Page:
Allen was a captain at Iowa State (Mark Rebilas - USA Today Sports)
Allen was a captain at Iowa State (Mark Rebilas - USA Today Sports)

Getting to Know: Bears TE Chase Allen


by - Senior Writer -

When it comes to the undrafted free agent market, it is always a crap shoot as to how good or bad a team does. For Chicago, they wanted to go with quantity as they signed the most players of anyone at 16. While it is unclear how many of these players will make it through camp, there is plenty of quality to go with that quantity.

One of the players who is hoping to be given a chance and potentially make a huge impact would be former Iowa Stare TE Chase Allen. When it comes to the Bears and their TEs, this always seems to be a prominent position of target, so adding Allen as an undrafted free agent isn't a surprise.

The 6-7 250 pounder has excellent size for the TE position and is far more athletic than you would think. In other words, he reminds me a lot of Mercedes Lewis or a poor man's version of Jimmy Graham which would fit well in this offense. Physical stature is one thing, but fans only care about the stats when it comes to players looking to help out this offense.

Although not the most productive player in college, Allen did what you want all college players to do: improve from one season to the next. After coming away with 12 catches for 123 yards and no scores in his first two seasons, Allen topped both those totals as a junior when he had 17 catches for 167 yards and two scores.

One year later saw, him became a more popular target for Brock Purdy as he brought in 19 catches for 234 yards and two more scores. His YPC that season was 12.4, which ranked him in the top 10 among college TEs. Given that his production that season happened during the COVID year, Allen was one of those players who chose to exercise the extra year of eligibility and came back to deliver his best season.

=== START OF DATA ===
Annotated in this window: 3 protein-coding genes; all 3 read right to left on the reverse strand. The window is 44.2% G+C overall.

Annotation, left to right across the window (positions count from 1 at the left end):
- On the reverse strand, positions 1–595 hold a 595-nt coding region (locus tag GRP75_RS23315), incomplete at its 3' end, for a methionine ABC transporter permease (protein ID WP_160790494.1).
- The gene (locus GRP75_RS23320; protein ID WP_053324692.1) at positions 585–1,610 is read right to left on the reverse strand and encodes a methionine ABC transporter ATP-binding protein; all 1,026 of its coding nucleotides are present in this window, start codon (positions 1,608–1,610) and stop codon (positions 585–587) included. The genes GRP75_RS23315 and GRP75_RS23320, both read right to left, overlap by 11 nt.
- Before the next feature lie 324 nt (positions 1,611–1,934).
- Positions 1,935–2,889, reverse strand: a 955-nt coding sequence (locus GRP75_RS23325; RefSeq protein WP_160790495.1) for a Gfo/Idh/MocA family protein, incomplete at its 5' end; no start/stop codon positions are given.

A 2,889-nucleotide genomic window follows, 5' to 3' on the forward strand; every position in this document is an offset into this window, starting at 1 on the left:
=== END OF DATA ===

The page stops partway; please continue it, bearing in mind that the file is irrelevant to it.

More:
He brought in a career-high 26 catches last season with a career-high 284 yards. Allen had two touchdowns for the third straight year where, although minimal production, he continued to get better in the Matt Cambell system to become a valuable option.

One thing you can't teach a player is their competitive nature, and Allen is one of the most competitive guys you will meet. He is also someone who gets to the perimeter quickly and knows how to set up for the block, which the Bears will love. Although not the most physically intimidating presence, Allen understands his role as a blocking first TE and uses that to his advantage.

He has also done a great job improving his route running and has figured out to create space in the coverage side of things. Even if he can't consistently create space, his height makes him a tough matchup for anyone, and he could be a decent red-zone threat.

Although there is a lot of intrigue to his game, Allen is not a highly rated TE for a reason, and that is what the Bears will find out. Sure-handed or not, Allen does not do a great job tracking the ball over his shoulder. Unless he faces the QB, he will have a hard time making a play.

He lacks the brute strength to be a consistent blocker at the NFL level, but he isn't as agile as you would like, especially when you consider his height. He is also not as consistent as you would like to see from play to play, which will have to change. This is a classic Bears-type tight end, and it may work out in their favor.

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